b. The court held that the offending provision could be severed from the LFA. The criteria that must be fulfilled before severance is possible are that (a) the offending provision can be removed without modifying or adding to other terms of the agreement; (b) the remaining terms continue to be supported by adequate consideration and (c) the removal of the unenforceable part of the contract does not change the nature of the contract, such that it is not the sort of contract that the parties entered into at all. The court held that it could reasonably be argued that there is no public policy objection to a severance which removes offending DBA provisions in a LFA leaving behind an entirely lawful agreement. The court held that this point gives rise to a serious issue to be tried.
2. The Sony Decision
This case involves an application by a Proposed Class Representative (the “PCR”) controlled by Alex Neill, for Collective Proceedings Order ("CPO") under the CA 1998 against Sony Interactive Europe Ltd and Sony Interactive Entertainment Network Europe Limited ("Sony"). The PCR argues that Sony holds a monopoly as the primary seller of PlayStation digital games and add-on content and that they have abused this dominance by enforcing restrictions on digital distribution and set unfair prices for third-party sellers.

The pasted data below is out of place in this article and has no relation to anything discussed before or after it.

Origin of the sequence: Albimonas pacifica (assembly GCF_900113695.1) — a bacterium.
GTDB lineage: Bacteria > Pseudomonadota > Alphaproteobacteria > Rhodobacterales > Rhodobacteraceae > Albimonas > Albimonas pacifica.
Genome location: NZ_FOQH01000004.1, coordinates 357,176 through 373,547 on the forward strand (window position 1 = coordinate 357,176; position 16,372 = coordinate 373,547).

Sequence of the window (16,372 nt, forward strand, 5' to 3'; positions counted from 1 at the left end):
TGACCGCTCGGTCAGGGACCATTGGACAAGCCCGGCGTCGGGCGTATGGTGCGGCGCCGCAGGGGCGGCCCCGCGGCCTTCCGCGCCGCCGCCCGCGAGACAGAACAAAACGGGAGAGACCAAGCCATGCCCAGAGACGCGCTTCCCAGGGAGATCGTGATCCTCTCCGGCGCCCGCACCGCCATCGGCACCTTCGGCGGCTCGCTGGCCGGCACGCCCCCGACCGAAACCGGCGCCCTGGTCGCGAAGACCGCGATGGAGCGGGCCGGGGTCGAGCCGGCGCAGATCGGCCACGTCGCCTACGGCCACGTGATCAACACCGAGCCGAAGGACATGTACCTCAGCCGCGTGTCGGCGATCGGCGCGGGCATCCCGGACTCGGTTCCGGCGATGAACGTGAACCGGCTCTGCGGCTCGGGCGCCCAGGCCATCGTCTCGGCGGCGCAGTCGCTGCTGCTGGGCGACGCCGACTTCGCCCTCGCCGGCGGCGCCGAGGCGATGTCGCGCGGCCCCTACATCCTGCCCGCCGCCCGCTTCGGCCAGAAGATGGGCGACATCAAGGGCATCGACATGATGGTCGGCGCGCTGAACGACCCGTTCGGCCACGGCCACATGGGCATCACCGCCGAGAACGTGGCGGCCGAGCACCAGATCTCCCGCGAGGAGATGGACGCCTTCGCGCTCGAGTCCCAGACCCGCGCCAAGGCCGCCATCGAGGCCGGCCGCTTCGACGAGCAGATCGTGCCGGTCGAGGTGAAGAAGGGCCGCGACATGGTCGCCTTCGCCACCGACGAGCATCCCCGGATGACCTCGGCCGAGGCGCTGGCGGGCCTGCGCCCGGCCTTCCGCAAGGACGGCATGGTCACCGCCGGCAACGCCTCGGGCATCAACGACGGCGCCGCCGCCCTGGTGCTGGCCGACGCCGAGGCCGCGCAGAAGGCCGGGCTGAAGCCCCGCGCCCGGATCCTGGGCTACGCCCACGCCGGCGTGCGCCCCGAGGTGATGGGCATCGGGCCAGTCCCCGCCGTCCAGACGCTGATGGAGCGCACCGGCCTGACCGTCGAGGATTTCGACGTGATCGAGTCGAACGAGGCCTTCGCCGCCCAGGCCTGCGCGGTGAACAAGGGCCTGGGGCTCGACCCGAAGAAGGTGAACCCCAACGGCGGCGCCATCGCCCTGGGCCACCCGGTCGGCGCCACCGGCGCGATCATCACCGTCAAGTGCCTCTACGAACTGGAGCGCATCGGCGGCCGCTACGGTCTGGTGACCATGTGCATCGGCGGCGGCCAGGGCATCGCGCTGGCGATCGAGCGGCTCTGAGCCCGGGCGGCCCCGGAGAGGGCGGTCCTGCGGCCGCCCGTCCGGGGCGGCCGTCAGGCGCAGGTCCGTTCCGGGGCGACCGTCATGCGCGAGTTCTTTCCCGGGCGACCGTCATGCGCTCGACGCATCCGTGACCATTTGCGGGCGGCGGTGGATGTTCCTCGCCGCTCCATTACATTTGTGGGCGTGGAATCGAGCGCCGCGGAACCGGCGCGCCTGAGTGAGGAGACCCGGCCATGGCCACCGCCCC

The PCR relied on third party litigation funding for the application and the LFA took the form of a DBA. Following the Supreme Court’s decision in PACCAR, the PCR presented a revised LFA which it said resolved any issues relating to enforceability as a result of that decision. The revised LFA provides that the funder’s fee is to be determined by calculating a multiple of the costs limit, being the amount of funding which the funder is contractually obliged to provide, rather than a multiple applied to the funder’s outlay, being the actual amount drawn down. The LFA retained a percentage return provision but the same would only apply if the law changed post-PACCAR. The revised LFA also contained a severance provision severing the percentage return provision where necessary, to ensure the enforceability, legality or validity of the revised LFA.
Sony sought to strike out the application for a CPO arguing amongst others, that the revised LFA did not cure the enforceability concerns in the original LFA following PACCAR. The CAT held that the revised LFA was enforceable, finding as follows: